Emma Dabiri’s background is Irish-Nigerian, a niche not quite in the same category as snakes in Ireland but in her childhood, getting close. She has Black Hair almost off the Richter scale on the chart she provides at page 18 which runs through 1 (straight), 2a,2b,2c (seriously curly), 3a, 3b,3c, 4a,4b (seriously kinky, double helix stuff, and the point at which Dabiri locates herself),4c. By way of aside, I discovered when I was in my late teens and freed from the regimen of short back and sides required by school rules and convention, that I was a 2b or 2c. Before then, I did not know I had curly hair. I let it grow, which was the thing to do at that time, and there are photos to prove it. My first girlfriend (this was the 1960s) was up there in the 4’s, one reason I read this book. But I am now simply Bald. That is a category not on Dabiri’s scale, partly because she is almost exclusively concerned with female hair. That is  problematic because hair grooming seems to be almost always structured by the binary divide and can only be understood in terms of the contrasts the binary allows. In passing, Dabiri provides a nice photographic illustration of that truth - a photograph captioned, “While Masai men had long, ornate and intricate hairstyles, Masai women favoured shaved heads annointed with red cohre and oils” (page 169). That is the kind of thing which should be at the centre of a structural sociological or anthropological analysis of hair but is here merely an aside.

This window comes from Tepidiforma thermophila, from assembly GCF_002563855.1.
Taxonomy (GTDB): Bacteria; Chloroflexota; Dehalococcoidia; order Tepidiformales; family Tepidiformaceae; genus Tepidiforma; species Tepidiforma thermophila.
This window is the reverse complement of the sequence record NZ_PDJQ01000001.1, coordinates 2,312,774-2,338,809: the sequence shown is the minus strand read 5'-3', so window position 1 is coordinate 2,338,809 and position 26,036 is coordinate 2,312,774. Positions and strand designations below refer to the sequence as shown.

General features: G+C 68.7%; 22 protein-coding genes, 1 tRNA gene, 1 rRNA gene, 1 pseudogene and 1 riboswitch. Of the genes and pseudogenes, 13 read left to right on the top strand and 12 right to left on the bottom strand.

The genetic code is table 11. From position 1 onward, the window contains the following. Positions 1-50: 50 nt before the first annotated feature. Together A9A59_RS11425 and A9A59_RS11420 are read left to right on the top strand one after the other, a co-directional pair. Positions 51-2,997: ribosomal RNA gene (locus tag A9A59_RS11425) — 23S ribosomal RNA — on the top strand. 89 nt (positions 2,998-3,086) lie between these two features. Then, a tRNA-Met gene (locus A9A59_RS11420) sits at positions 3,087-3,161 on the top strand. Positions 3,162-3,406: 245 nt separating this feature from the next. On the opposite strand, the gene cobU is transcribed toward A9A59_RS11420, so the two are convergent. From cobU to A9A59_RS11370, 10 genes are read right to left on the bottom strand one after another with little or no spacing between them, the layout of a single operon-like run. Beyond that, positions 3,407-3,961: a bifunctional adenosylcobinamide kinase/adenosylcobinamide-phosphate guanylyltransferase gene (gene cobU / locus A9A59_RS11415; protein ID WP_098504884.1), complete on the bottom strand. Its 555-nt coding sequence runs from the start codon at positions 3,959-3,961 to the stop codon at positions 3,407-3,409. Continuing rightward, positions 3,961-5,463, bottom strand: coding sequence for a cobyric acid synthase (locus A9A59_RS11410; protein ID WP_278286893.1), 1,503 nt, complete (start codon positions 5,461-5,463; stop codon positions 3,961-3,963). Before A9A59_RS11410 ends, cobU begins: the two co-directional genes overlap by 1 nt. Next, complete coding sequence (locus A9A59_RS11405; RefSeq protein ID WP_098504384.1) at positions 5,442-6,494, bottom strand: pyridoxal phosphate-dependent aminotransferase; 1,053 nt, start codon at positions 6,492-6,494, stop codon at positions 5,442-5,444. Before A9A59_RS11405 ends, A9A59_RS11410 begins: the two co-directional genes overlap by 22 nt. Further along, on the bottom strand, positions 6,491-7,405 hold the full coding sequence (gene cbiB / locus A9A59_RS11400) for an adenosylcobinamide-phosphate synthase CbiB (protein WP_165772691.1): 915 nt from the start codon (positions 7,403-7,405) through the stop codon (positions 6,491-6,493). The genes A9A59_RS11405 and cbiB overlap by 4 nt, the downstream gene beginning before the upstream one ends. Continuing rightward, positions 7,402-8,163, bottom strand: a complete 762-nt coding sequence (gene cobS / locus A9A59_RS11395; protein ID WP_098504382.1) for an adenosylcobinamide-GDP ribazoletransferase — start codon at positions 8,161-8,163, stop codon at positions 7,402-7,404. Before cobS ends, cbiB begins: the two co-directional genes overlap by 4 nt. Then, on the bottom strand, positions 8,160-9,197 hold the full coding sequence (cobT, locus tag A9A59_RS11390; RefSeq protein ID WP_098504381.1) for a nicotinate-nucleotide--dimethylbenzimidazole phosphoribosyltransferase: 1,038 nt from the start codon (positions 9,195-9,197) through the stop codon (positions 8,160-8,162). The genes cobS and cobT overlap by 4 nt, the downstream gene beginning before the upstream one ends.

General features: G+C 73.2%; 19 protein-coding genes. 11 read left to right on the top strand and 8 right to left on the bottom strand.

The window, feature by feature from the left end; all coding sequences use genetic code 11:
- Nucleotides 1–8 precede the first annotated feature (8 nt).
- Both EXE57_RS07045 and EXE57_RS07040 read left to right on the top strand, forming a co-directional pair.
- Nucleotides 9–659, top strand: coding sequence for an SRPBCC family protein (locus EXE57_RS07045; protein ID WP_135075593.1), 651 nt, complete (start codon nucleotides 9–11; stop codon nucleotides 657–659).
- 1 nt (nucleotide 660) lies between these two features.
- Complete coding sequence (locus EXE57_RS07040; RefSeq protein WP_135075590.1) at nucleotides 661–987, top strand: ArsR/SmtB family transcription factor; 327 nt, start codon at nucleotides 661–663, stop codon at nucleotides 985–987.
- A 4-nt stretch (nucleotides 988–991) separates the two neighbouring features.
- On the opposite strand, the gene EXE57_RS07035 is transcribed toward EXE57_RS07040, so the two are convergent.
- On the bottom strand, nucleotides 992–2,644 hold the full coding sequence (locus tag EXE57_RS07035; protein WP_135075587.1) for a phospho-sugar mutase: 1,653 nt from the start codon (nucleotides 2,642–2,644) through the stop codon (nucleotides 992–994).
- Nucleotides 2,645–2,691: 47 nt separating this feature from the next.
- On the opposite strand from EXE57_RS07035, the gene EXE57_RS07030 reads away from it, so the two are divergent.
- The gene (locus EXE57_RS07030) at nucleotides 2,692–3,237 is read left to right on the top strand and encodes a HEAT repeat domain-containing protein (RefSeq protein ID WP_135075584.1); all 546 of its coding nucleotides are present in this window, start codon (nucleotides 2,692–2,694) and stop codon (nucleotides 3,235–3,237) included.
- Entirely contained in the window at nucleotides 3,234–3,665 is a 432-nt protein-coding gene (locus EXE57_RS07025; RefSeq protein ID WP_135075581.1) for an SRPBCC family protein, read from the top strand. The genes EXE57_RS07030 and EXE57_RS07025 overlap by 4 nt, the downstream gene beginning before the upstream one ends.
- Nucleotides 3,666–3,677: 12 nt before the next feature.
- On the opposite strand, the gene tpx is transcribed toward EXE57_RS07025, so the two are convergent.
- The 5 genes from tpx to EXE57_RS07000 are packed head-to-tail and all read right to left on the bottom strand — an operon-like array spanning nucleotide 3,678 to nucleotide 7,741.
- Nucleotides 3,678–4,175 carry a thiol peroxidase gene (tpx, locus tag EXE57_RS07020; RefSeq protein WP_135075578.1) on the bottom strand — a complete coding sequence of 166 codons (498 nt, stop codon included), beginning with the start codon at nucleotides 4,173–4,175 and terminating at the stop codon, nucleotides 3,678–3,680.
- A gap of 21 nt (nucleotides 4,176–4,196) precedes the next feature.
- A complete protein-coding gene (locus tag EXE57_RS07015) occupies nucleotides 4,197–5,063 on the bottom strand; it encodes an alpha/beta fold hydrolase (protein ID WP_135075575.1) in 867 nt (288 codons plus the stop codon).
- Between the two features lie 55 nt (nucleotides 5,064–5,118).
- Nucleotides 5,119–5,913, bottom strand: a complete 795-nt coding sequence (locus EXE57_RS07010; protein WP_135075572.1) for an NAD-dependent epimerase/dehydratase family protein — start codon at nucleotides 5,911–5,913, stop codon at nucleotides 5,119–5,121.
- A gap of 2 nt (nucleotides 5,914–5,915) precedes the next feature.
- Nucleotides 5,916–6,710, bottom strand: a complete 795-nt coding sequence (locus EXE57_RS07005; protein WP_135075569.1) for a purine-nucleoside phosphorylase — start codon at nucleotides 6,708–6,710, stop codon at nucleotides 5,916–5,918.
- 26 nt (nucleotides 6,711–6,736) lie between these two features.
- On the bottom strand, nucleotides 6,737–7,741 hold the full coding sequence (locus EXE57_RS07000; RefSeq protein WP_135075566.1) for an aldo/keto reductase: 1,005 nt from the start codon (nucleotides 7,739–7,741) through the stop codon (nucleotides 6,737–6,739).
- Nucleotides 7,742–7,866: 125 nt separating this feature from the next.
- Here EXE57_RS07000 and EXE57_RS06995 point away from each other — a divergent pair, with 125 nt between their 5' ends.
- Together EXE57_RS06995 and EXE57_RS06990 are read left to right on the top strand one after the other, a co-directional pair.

Black hair has history as well as  structural location, a grooming history which starts in Africa and a stigma history which starts in America. One of the most interesting small sections in Dabiri’s book (pages 65-68) comprises quotations and summaries of the accounts of early European visitors to the old pre-colonial African kingdoms, notably the kingdom of Benin. They are complimentary about many things, including hairstyles. Stigma develops in tandem with the slave trade, colonialism, and Christian missionaries (the experts in stigma) and Dabiri’s book gives chapter and verse.